Topped with a dollop of applesauce or a sprinkle of sugar, Kartoffelpuffer offers a satisfyingly savory-sweet flavor that delights locals and visitors alike.

9. Rotkohl (Red Cabbage)


Rotkohl translates as Red Cabbage. It is also known as Blaukraut or Blaukohl. Traditionally, it is prepared by shredding cabbage and cooking it with apples, onions, vinegar, sugar, and spices like cloves and bay leaves.

The slow simmering process infuses the cabbage with sweet and tangy flavors, resulting in a vibrant dish that pairs well with German meals, offering a delightful balance of savory and sweet.

Here are some of the most popular regional variations:

  • Süßer Rotkohl: Sweet red cabbage, popular in southern Germany, is cooked with sugar, apples, and vinegar for a sweet and tangy flavor.
  • Saurem Rotkohl: Sour red cabbage, ordinary in northern Germany, is prepared with vinegar and spices, offering a more tangy taste.
  • Rotkohl mit Äpfeln: Red cabbage with apples, a variation found throughout Germany, combines the sweetness of apples with the tanginess of cabbage, creating a flavorful and balanced dish.
  • Würziger Rotkohl: Spicy red cabbage, found in some regions, includes additional spices like cloves, cinnamon, and juniper berries for a more complex flavor profile.

German people prefer having Rotkohl for several reasons, such as its versatility to be enjoyed hot or cold, making it suitable for various occasions and seasons. Rotkohl’s nutritional benefits, including its high vitamin and fiber content, align with German dietary preferences for balanced meals.

However, Rotkohl brings nostalgic memories of family gatherings and festive celebrations, and its presence on the table symbolizes tradition, warmth, and hospitality.

10. Sauerkraut


Sauerkraut is one of the best-known German food in Germany. Its origins lie in China, where fermented cabbage dishes were prepared as early as 220 B.C. as Chinese laborers built the Great Wall of China.

Sauerkraut is a cabbage that has been cured and fermented, although it doesn’t create alcohol but a lactic acid solution that is similar to vinegar.

Sauerkraut used in German dishes includes:

  • It is served as a side dish, accompanying German sausages and pork dishes.
  • It is a crucial ingredient in dishes like Sauerkraut Suppe (sauerkraut soup).
  • It is used as a filling for traditional German dishes such as Sauerkrautknödel (sauerkraut dumplings).
  • It can be mixed with potatoes and bacon to create a flavorful dish known as Sauerkraut und Kartoffeln (sauerkraut and potatoes).
  • Sauerkraut is also added to the sandwiches, such as the famous Reuben sandwich.

Sauerkraut’s appeal goes beyond its delicious taste; it’s also a nutritional powerhouse consisting of probiotics, vitamins, fiber, antioxidants, and nutrient absorption qualities.

11. Pretzels


The history of the pretzel dates back to around the 6th century in Southern Germany. Created by monks, the pretzel’s distinctive shape symbolized arms crossed in prayer. Pretzels hold cultural significance in Germany, symbolizing luck, prosperity, and the bond of friendship when shared.

They have a crispy crust and soft interior, achieved through a unique alkaline bath before baking. Traditional flavors include salt, sesame, or poppy seeds, while modern variations may feature cheese or herbs.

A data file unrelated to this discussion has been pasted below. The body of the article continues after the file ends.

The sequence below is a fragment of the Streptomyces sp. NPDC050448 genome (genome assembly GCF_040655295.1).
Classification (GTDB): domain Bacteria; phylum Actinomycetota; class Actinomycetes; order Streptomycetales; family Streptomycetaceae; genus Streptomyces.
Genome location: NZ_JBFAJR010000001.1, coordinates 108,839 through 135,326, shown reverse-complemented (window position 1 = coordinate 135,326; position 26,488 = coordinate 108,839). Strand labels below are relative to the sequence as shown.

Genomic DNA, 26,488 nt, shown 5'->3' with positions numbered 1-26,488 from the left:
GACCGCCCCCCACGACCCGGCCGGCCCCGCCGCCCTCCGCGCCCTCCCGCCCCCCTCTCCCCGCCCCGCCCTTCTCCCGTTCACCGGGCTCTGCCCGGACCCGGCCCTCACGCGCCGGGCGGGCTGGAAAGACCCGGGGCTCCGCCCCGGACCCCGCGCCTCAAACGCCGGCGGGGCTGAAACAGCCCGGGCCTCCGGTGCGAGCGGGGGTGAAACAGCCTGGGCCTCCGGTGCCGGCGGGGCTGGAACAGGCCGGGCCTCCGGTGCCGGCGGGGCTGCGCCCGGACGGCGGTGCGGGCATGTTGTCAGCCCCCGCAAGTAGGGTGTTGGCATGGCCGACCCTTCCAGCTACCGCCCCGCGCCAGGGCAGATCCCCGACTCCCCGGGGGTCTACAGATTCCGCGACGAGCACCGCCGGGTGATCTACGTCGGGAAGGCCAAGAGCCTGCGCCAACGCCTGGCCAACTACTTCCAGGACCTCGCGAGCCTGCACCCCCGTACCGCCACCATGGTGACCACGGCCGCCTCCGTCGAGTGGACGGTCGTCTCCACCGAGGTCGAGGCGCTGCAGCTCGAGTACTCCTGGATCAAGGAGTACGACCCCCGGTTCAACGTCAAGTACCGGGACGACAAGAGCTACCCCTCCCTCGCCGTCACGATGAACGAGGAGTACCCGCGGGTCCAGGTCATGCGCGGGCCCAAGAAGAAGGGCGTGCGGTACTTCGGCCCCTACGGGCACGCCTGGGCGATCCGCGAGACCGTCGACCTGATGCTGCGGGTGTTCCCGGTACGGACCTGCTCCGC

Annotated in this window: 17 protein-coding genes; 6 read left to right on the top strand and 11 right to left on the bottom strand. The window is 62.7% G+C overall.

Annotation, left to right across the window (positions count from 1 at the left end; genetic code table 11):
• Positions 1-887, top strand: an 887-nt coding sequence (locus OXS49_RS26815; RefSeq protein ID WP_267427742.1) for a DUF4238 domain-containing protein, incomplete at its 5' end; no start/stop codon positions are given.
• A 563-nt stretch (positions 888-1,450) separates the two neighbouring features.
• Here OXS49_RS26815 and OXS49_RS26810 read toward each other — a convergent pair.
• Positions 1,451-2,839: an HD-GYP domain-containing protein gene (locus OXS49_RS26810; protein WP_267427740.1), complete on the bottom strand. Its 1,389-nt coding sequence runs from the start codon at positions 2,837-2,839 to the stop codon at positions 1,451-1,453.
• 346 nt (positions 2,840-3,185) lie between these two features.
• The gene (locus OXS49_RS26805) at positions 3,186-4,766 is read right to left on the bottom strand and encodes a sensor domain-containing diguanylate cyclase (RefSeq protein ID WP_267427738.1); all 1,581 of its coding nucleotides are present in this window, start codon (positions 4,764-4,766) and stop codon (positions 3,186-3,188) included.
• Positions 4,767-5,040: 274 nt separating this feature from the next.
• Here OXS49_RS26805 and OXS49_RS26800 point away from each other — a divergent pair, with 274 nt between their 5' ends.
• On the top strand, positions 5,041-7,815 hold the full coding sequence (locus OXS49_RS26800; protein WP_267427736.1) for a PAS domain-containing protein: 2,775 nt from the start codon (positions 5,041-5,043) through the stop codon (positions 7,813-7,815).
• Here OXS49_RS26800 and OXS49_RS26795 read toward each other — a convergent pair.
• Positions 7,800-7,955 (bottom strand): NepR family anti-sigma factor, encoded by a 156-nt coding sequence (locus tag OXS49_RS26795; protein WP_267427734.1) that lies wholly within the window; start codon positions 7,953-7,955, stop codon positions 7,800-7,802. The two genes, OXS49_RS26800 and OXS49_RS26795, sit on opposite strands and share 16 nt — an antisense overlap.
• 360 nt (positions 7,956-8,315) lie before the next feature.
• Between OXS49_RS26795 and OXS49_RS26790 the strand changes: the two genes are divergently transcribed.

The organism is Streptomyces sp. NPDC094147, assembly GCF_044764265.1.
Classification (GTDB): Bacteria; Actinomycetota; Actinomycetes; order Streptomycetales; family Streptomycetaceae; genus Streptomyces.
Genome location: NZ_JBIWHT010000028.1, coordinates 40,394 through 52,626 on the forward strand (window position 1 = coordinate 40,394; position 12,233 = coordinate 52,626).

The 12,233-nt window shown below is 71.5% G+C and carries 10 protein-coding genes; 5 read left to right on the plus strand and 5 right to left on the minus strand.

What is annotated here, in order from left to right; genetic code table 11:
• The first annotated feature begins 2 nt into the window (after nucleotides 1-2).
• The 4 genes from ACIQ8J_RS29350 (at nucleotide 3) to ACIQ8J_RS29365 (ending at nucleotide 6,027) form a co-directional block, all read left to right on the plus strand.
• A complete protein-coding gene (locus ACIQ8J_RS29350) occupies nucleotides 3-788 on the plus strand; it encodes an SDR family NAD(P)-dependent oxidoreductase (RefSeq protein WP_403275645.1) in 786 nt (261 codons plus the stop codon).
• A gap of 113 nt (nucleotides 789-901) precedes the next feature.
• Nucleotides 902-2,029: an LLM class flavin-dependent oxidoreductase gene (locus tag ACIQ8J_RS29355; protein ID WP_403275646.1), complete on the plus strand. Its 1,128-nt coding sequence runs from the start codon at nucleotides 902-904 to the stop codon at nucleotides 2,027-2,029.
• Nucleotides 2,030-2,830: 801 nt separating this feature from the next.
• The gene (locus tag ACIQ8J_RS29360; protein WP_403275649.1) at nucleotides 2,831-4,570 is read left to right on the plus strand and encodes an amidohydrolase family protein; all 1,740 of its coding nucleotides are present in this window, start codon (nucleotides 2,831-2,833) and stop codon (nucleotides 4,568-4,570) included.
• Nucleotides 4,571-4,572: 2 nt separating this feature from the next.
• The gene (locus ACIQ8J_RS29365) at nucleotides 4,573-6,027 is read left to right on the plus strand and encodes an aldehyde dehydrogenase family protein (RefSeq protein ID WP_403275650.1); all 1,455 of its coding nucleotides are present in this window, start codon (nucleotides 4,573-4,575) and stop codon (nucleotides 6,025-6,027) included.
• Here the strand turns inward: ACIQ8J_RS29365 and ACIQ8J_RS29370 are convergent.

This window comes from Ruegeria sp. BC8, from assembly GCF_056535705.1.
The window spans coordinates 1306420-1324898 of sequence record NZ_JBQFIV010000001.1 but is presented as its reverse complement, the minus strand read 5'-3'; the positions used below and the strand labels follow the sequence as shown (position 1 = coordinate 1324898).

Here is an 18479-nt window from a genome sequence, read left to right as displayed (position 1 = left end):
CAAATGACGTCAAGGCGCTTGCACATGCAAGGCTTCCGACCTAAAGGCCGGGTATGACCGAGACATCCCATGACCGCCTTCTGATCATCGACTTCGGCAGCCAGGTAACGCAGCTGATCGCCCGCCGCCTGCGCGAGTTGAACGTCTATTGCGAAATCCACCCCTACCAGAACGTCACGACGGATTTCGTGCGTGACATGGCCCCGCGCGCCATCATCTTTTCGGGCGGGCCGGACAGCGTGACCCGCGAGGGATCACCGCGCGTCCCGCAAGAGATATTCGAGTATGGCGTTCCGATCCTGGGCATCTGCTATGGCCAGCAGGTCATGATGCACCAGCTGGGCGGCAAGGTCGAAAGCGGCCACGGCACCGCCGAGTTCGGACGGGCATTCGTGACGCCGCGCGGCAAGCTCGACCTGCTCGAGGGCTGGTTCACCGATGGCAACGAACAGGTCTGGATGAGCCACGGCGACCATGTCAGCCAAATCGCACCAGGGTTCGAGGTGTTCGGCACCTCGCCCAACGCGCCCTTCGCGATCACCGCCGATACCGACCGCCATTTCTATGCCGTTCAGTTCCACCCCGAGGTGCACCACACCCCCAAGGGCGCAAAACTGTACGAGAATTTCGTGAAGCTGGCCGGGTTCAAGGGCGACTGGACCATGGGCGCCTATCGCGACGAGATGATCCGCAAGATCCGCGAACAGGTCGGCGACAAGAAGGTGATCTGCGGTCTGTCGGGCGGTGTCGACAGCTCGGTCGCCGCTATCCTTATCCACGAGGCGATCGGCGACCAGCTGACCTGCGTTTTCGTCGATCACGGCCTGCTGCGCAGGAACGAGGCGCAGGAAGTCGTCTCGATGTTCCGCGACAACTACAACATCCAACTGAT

They are a staple in German bakeries and beer gardens, enjoyed as a snack with mustard or cheese, celebrating the heritage of German baking.

12. Currywurst


Currywurst is also one of Germany’s best foods, originating in post-war Berlin in the 1940s. A Berliner street food vendor concocted the dish by mixing ketchup and curry powder with Worcestershire sauce. She poured a tangy and slightly spicy sauce over sliced sausages, creating the iconic Currywurst.

It remains a staple of German street food culture, with countless variations nationwide. While the classic recipe features sliced pork or beef sausage smothered in curry ketchup, variations include different types of sausages, spicier sauces, and accompaniments like fries or bread rolls.

13. Matjes Herring

Matjes herring

Matjes herring originated in the Netherlands during the Middle Ages. Its name means “maiden” in Dutch, referring to young herring. It’s preserved in salt and vinegar and is a cherished delicacy in Germany. Matjes is a traditional kind of herring eaten all year round.

It is enjoyed in regions like Schleswig-Holstein and along the North Sea coast. It is prepared by gently marinating young herring with salt, sugar, and vinegar.

In Germany, it is typically served and enjoyed with the following:

  • Fresh with onions, apples, and dill
  • Marinated in a mild brine
  • Served on bread or toast
  • Accompanied by boiled potatoes and sour cream
  • Paired with pickles and dark bread
  • Served alongside mustard and horseradish
  • Enjoyed with a glass of beer or schnapps

Also, it is a nutritionally dense food that you can add to many recipes, as it has many nutrients that are hard to find in other foods, such as omega-3 fatty acids.

14. Lebkuchen


The lebkuchen is a cookie with a long and rich tradition. Lebkuchen translates to “gingerbread” in English and dates back to the 13th century. Traditionally, Lebkuchen was a dense, honey-based bread flavored with spices like ginger, cinnamon, and cloves.